Millennials will soon make up 40% of the workforce, and the changes they are bringing will better everyone in the long run.
Millennials are smart, they’re caring, they’re collaborative, they’re mobile, but more than anything, they want to be respected and to be given autonomy over their work.
Below I’ll share the 5 ways that Millennials are transforming work as we know it. This is based on research, as well as personal opinion (I’m a Millennial).
1. Remote Working
Millennials are on a mission to end the traditional 9 to 5. I think the rise of mobile computing had a lot to do with this, and as a Millennial, this was always something I struggled with while working.
Why should I be required to stay in an office until 5pm if I’m done with my work? If I’m not a morning person, could I come in at 10 and stay until 6? For a long time employers were not very flexible, but now flex time is almost standard as a company benefit.
Now I’m lucky enough to work for a company that offers unlimited vacations, and I really respect them for it.
A study reported that 45% of Millennials will choose flexibility over pay.
2. Generosity Is Key
First, let’s look at some data.
79% of Millennials want to work for a company that cares about how it impacts or contributes to society.
As a Millennial myself, I can tell you that this is hugely important. We want to work with companies that care about the environment, and that give back. I think Millennials (like most people), are sick of seeing companies do things that destroy lives all in the name of “shareholder value.”
This is a good thing, because companies have to be more conscious about the decisions they make.
3. Constant Feedback
As a Millennial, I can’t stress how important this is to us. We crave constant feedback. We’re always looking to optimize the way we work, and always trying to improve. We’re much more “agile in our approach to working, and part of agile methodologies is constantly reviewing and tweaking."
4. Culture Is Important
Millennials are changing the way company culture works. This is also probably largely due to the internet, and tools like Facebook and Wikipedia, but Millennials are very open and collaborative.
Millennials are really pushing companies to go with more of a flat hierarchy, and are pushing to have more autonomy in their work. More and more we are seeing companies put much more trust into their employees. This is great news.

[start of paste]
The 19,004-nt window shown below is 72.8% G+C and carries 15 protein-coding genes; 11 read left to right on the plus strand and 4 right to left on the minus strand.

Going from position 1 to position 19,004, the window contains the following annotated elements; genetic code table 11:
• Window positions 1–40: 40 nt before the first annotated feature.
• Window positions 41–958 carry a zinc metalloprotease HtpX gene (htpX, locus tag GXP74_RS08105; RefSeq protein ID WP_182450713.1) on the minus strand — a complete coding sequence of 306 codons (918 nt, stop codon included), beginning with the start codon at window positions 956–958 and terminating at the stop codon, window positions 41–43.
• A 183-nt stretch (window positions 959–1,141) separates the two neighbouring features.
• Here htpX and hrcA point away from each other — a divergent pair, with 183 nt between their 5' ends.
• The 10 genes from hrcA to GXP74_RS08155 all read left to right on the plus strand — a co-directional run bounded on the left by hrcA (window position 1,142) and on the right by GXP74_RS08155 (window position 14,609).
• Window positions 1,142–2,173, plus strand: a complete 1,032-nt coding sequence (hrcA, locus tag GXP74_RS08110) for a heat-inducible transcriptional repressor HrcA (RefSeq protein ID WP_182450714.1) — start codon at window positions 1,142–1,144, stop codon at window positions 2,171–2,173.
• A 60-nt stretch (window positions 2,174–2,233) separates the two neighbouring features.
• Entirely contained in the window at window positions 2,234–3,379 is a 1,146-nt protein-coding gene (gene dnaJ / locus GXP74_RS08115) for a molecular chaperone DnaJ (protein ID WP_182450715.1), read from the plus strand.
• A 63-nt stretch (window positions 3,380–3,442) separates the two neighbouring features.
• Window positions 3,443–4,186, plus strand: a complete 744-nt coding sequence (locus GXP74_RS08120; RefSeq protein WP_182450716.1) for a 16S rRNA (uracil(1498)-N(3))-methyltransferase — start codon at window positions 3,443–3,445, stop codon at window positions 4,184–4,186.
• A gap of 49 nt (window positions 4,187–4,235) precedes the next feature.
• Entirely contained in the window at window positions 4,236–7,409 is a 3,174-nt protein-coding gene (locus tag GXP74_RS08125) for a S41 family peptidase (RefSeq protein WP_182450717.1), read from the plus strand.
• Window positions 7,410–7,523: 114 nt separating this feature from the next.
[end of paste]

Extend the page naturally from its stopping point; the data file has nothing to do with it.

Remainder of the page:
60% of Millennials who left their company indicated that the primary indicator was whether the company was a “good cultural fit.”
5. More Transparency
Millennials also love transparency. This is probably because of social media.
Now everything is out there, so it makes sense that this transparency would translate into the corporate world. For example, the company Hubspot is known for its radical transparency, and they share literally everything they’re legally allowed to on an internal company wiki.
A report by LifeWay Research shows that transparency was one of the four characteristics Millennials wanted in a leader.
Your turn. How do you think Millennials are changing the workplace?
Written by Jacob Shiar
Jacob is the Growth Manager at Officevibe. When he’s not reinventing the world over a glass of scotch, he likes to find new skills to learn.
Photo Credit - Hugh Macleod of Gaping Void
AnnMarie Quintaglie McIlwain is a former marketing executive with Procter & Gamble and Johnson & Johnson and consultant to several Fortune 100 companies. Now, as Founder and CEO of CareerFuel.net, she is a social entrepreneur who connects people with the information and inspiration they need in order to get jobs and start businesses. CareerFuel is the only site that gives people what they need to know to find jobs or start businesses plus blogs and short films about real people who made it happen.
A recipient of numerous civic and leadership awards, AnnMarie is a Board member of CFIRA.org, was a participant in the first White House Entrepreneurial Session, the recent WeOwnIt Summit, and the first Alley to the Valley Event. She is also a member of 85Broads and Startup America.
The opinions expressed herein are the writer's alone, and do not reflect the opinions of TAPinto.net or anyone who works for TAPinto.net. TAPinto.net is not responsible for the accuracy of any of the information supplied by the writer.